With Whitman, Carlyle[643] recognised the underlying moral purpose of the universe, and the organic unity or solidarity of mankind; but being himself a Calvinistic Jacobin of irritable nerves, these convictions filled him, not with a joyful wonder and faith, but with contempt and despair. He never saw humanity as the body of a Divine and Godlike soul; and though he was continually calling men to duty and repentance, he did so from inward necessity rather than with any anticipation of success. For he felt himself to be a Voice crying in the wilderness. Whitman worshipped the hero as truly as did Carlyle; but then he saw the heroic in the heart of our common humanity, where Carlyle missed it; hence his appeal was one of confidence, not despair.

For Mazzini, the word “duty” was not a scourge but a magician’s wand, because he believed.[644] The Italian was not, like Carlyle, an iconoclast, but a messenger of good tidings; and if he carried a sword, it was in the name of the Prince of Peace. Like Whit[Pg 294]man, he was conscious of the world-life pulsing through him; in himself he found the peremptory spirit of the Republic demanding from him both blood and brain. Like Whitman also, he looked to a comradeship of young men for the regeneration of his nation; and to a poet to come for the great words which alone can unite men and nations, creating the world anew in the image of Humanity. For them both, religion was the ultimate word—a religion free from the shackles of dogma, free in the spirit of the Whole—and it was a word which the world could only receive from the poets that are to be. But while thus similar in their aspirations, they were very different in temper and circumstances. For Mazzini was a fiery, nervous martyr to his cause, a Dantesque exile from the land of his love. And yet his appeal, at least in his writings, is not so intimate as is that of the less vehement apostle of liberty.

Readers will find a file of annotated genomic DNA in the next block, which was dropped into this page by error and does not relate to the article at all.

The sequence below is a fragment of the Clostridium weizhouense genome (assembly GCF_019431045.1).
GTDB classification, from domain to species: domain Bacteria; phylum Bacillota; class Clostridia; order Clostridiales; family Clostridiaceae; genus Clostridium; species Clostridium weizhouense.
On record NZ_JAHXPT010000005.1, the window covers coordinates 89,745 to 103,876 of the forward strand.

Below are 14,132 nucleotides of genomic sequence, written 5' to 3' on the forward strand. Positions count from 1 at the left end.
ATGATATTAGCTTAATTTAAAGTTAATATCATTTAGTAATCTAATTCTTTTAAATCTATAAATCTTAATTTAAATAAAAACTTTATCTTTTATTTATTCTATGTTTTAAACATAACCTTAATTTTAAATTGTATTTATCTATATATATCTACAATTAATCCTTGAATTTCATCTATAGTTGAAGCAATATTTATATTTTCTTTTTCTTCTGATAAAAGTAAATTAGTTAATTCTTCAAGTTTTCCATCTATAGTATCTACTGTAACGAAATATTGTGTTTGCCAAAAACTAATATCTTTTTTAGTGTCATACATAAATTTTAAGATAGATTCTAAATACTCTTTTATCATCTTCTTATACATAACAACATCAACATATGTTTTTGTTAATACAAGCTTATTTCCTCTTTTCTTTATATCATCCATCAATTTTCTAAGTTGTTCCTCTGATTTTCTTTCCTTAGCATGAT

With Emerson,[645] whose relationship to Whitman I have already discussed, there is the great contrast of temperament. For in him, passion seems to have played but little part. He is one of the noblest of those constitutional Protestants and individualists who are incapable of feeling the fuller tides of the catholic passion of social sympathy. His earnest and profound spirit seems to dwell forever in the sunny cloisters of a thoughtful solitude, far distant from life’s rough and tumble.

Browning’s belief that the immanent Divinity finds expression through passion, and is lost in all suppression of life;[646] and his faith in the universal plan, which includes the worst with the best, relate his thought to Whitman’s. For them both, each individual life contains a part of the divine secret. It is the concrete personality of things which they seek to express, though in very different ways.

Browning astonished Carlyle by his confident cheerfulness. And his optimism was founded upon knowledge, or at least did not depend upon ignorance. Though he believed in the triumph of the divine[Pg 295] element in every soul—the element of love—he recognised the reality of evil, and saw life as a battle.

But not as a battle between the body and the soul, or between vice and virtue: the conflict, for Browning as for Whitman, is ultimately between love as the inmost spirit of life, and all other virtues and vices whatsoever. Love alone “leaves completion in the soul,” and solves the enigmas of doubt.

Browning’s conception of a Democracy, in which all men should “be equal in full-blown powers,” and God should cease to make great men, because the average man would have become great, was set forth in some of the earliest work of a genius as precocious in its development as that of his master Shelley.

But it would be easy to exaggerate the relationship which I have indicated. For Browning was a cosmopolitan and delightful gentleman, who in his later years cultivated music and studied yellow parchments and the freaks of human nature, in a Venetian palace; while Whitman was sauntering through old age in the suburb of an American city, appearing by comparison uneducated, uncouth and provincial. Appearance is, however, deceptive, for the earth Walt smacks of is the autochthonous red soil of the creation of all things.